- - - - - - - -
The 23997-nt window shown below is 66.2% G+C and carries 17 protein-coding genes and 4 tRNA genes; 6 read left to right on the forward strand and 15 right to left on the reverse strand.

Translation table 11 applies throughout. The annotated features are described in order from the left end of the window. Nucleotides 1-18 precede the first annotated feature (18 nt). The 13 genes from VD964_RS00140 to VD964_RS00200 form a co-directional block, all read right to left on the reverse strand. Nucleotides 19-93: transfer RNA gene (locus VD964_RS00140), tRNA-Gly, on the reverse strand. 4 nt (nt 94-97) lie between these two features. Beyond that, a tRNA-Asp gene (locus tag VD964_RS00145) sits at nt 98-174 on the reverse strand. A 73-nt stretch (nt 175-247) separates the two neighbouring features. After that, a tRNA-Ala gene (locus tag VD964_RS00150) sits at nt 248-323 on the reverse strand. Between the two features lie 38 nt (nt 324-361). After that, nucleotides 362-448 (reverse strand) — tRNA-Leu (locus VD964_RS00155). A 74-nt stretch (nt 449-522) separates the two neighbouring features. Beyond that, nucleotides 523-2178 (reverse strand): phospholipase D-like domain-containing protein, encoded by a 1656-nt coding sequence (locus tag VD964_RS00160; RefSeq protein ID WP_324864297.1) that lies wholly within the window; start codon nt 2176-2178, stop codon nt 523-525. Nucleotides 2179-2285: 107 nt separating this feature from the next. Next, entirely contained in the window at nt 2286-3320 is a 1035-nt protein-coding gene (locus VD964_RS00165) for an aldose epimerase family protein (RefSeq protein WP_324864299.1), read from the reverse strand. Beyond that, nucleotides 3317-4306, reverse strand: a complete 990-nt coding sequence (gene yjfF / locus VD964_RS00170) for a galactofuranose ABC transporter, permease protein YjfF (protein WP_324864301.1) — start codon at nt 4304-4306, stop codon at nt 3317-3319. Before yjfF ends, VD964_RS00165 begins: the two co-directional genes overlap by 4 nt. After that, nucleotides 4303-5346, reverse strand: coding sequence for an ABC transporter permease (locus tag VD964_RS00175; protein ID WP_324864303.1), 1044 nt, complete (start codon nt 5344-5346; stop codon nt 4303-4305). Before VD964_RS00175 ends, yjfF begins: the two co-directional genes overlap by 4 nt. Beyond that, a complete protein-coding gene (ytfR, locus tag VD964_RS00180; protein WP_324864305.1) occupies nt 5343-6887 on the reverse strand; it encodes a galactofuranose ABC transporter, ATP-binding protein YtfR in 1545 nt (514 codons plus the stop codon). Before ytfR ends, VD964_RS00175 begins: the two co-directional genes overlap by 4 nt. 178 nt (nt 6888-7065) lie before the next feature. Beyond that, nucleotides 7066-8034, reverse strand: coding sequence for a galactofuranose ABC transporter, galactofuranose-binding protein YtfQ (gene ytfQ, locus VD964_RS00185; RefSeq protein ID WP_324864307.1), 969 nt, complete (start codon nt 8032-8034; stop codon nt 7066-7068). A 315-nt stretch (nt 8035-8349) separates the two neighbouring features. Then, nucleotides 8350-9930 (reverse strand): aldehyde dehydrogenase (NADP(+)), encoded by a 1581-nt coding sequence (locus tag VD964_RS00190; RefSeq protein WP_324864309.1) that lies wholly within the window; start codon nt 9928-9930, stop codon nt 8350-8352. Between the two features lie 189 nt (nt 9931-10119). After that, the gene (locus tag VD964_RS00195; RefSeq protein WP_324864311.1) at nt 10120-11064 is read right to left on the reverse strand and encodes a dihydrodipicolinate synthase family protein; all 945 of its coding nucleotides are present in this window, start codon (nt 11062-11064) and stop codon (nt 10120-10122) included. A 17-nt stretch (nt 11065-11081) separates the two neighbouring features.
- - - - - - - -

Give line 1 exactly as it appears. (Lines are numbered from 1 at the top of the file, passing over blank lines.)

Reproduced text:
The 23997-nt window shown below is 66.2% G+C and carries 17 protein-coding genes and 4 tRNA genes; 6 read left to right on the forward strand and 15 right to left on the reverse strand.